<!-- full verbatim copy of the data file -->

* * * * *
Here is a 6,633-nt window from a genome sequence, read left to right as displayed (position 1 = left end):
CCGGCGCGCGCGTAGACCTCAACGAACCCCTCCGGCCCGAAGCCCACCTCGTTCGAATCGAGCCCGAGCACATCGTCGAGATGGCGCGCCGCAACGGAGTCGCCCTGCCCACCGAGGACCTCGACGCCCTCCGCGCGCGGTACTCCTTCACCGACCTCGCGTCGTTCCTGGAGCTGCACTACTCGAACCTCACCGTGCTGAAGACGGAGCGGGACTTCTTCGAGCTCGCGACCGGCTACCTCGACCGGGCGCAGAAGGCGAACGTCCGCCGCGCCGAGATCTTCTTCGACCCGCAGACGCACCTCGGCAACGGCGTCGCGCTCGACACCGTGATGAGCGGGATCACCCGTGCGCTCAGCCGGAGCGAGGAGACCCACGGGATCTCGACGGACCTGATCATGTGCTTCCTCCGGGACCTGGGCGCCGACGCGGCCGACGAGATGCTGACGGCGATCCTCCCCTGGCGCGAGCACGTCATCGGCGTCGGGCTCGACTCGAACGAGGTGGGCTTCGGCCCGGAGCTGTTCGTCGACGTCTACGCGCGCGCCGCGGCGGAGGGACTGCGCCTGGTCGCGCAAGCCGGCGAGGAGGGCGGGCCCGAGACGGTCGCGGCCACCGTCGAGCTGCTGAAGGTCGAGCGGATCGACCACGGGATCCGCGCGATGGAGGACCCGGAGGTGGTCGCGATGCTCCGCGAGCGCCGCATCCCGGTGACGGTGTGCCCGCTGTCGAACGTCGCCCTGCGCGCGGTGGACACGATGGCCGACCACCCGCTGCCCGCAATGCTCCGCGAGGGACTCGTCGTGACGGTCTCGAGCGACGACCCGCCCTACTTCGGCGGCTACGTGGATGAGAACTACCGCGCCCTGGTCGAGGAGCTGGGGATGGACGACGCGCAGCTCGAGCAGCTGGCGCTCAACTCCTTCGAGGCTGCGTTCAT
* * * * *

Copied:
Here is a 6,633-nt window from a genome sequence, read left to right as displayed (position 1 = left end):
CCGGCGCGCGCGTAGACCTCAACGAACCCCTCCGGCCCGAAGCCCACCTCGTTCGAATCGAGCCCGAGCACATCGTCGAGATGGCGCGCCGCAACGGAGTCGCCCTGCCCACCGAGGACCTCGACGCCCTCCGCGCGCGGTACTCCTTCACCGACCTCGCGTCGTTCCTGGAGCTGCACTACTCGAACCTCACCGTGCTGAAGACGGAGCGGGACTTCTTCGAGCTCGCGACCGGCTACCTCGACCGGGCGCAGAAGGCGAACGTCCGCCGCGCCGAGATCTTCTTCGACCCGCAGACGCACCTCGGCAACGGCGTCGCGCTCGACACCGTGATGAGCGGGATCACCCGTGCGCTCAGCCGGAGCGAGGAGACCCACGGGATCTCGACGGACCTGATCATGTGCTTCCTCCGGGACCTGGGCGCCGACGCGGCCGACGAGATGCTGACGGCGATCCTCCCCTGGCGCGAGCACGTCATCGGCGTCGGGCTCGACTCGAACGAGGTGGGCTTCGGCCCGGAGCTGTTCGTCGACGTCTACGCGCGCGCCGCGGCGGAGGGACTGCGCCTGGTCGCGCAAGCCGGCGAGGAGGGCGGGCCCGAGACGGTCGCGGCCACCGTCGAGCTGCTGAAGGTCGAGCGGATCGACCACGGGATCCGCGCGATGGAGGACCCGGAGGTGGTCGCGATGCTCCGCGAGCGCCGCATCCCGGTGACGGTGTGCCCGCTGTCGAACGTCGCCCTGCGCGCGGTGGACACGATGGCCGACCACCCGCTGCCCGCAATGCTCCGCGAGGGACTCGTCGTGACGGTCTCGAGCGACGACCCGCCCTACTTCGGCGGCTACGTGGATGAGAACTACCGCGCCCTGGTCGAGGAGCTGGGGATGGACGACGCGCAGCTCGAGCAGCTGGCGCTCAACTCCTTCGAGGCTGCGTTCAT